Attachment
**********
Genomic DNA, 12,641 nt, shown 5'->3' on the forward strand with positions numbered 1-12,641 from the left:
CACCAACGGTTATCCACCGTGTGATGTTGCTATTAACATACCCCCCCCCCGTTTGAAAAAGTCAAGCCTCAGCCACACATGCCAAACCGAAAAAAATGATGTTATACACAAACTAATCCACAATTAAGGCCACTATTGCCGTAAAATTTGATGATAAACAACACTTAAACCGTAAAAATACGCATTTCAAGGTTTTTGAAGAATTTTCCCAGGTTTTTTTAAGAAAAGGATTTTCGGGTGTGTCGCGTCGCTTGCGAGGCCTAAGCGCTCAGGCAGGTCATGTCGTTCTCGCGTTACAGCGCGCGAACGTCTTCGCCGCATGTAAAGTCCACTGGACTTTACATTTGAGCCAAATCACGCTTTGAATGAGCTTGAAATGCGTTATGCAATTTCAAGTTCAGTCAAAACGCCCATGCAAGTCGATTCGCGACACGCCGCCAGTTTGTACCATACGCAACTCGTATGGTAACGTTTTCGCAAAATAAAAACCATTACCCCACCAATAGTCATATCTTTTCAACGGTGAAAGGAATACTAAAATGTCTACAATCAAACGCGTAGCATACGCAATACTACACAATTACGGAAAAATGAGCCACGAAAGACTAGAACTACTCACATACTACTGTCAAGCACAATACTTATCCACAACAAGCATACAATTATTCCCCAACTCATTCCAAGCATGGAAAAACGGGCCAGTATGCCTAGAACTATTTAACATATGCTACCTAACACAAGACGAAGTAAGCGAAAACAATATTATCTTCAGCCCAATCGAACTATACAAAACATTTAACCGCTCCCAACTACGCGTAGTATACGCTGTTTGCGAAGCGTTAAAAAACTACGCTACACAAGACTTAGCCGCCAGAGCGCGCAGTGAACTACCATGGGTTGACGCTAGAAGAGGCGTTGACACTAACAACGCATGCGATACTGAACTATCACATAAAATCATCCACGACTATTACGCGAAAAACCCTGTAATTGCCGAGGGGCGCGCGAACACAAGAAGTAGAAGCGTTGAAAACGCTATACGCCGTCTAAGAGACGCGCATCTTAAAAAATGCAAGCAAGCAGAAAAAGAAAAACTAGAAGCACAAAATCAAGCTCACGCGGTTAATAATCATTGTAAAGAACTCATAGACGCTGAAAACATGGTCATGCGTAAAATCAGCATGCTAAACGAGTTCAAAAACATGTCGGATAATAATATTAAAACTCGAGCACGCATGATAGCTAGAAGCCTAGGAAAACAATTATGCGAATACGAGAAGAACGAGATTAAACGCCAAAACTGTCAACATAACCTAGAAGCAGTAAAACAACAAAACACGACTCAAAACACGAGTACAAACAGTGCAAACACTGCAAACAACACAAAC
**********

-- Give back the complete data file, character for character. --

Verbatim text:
Genomic DNA, 12,641 nt, shown 5'->3' on the forward strand with positions numbered 1-12,641 from the left:
CACCAACGGTTATCCACCGTGTGATGTTGCTATTAACATACCCCCCCCCCGTTTGAAAAAGTCAAGCCTCAGCCACACATGCCAAACCGAAAAAAATGATGTTATACACAAACTAATCCACAATTAAGGCCACTATTGCCGTAAAATTTGATGATAAACAACACTTAAACCGTAAAAATACGCATTTCAAGGTTTTTGAAGAATTTTCCCAGGTTTTTTTAAGAAAAGGATTTTCGGGTGTGTCGCGTCGCTTGCGAGGCCTAAGCGCTCAGGCAGGTCATGTCGTTCTCGCGTTACAGCGCGCGAACGTCTTCGCCGCATGTAAAGTCCACTGGACTTTACATTTGAGCCAAATCACGCTTTGAATGAGCTTGAAATGCGTTATGCAATTTCAAGTTCAGTCAAAACGCCCATGCAAGTCGATTCGCGACACGCCGCCAGTTTGTACCATACGCAACTCGTATGGTAACGTTTTCGCAAAATAAAAACCATTACCCCACCAATAGTCATATCTTTTCAACGGTGAAAGGAATACTAAAATGTCTACAATCAAACGCGTAGCATACGCAATACTACACAATTACGGAAAAATGAGCCACGAAAGACTAGAACTACTCACATACTACTGTCAAGCACAATACTTATCCACAACAAGCATACAATTATTCCCCAACTCATTCCAAGCATGGAAAAACGGGCCAGTATGCCTAGAACTATTTAACATATGCTACCTAACACAAGACGAAGTAAGCGAAAACAATATTATCTTCAGCCCAATCGAACTATACAAAACATTTAACCGCTCCCAACTACGCGTAGTATACGCTGTTTGCGAAGCGTTAAAAAACTACGCTACACAAGACTTAGCCGCCAGAGCGCGCAGTGAACTACCATGGGTTGACGCTAGAAGAGGCGTTGACACTAACAACGCATGCGATACTGAACTATCACATAAAATCATCCACGACTATTACGCGAAAAACCCTGTAATTGCCGAGGGGCGCGCGAACACAAGAAGTAGAAGCGTTGAAAACGCTATACGCCGTCTAAGAGACGCGCATCTTAAAAAATGCAAGCAAGCAGAAAAAGAAAAACTAGAAGCACAAAATCAAGCTCACGCGGTTAATAATCATTGTAAAGAACTCATAGACGCTGAAAACATGGTCATGCGTAAAATCAGCATGCTAAACGAGTTCAAAAACATGTCGGATAATAATATTAAAACTCGAGCACGCATGATAGCTAGAAGCCTAGGAAAACAATTATGCGAATACGAGAAGAACGAGATTAAACGCCAAAACTGTCAACATAACCTAGAAGCAGTAAAACAACAAAACACGACTCAAAACACGAGTACAAACAGTGCAAACACTGCAAACAACACAAAC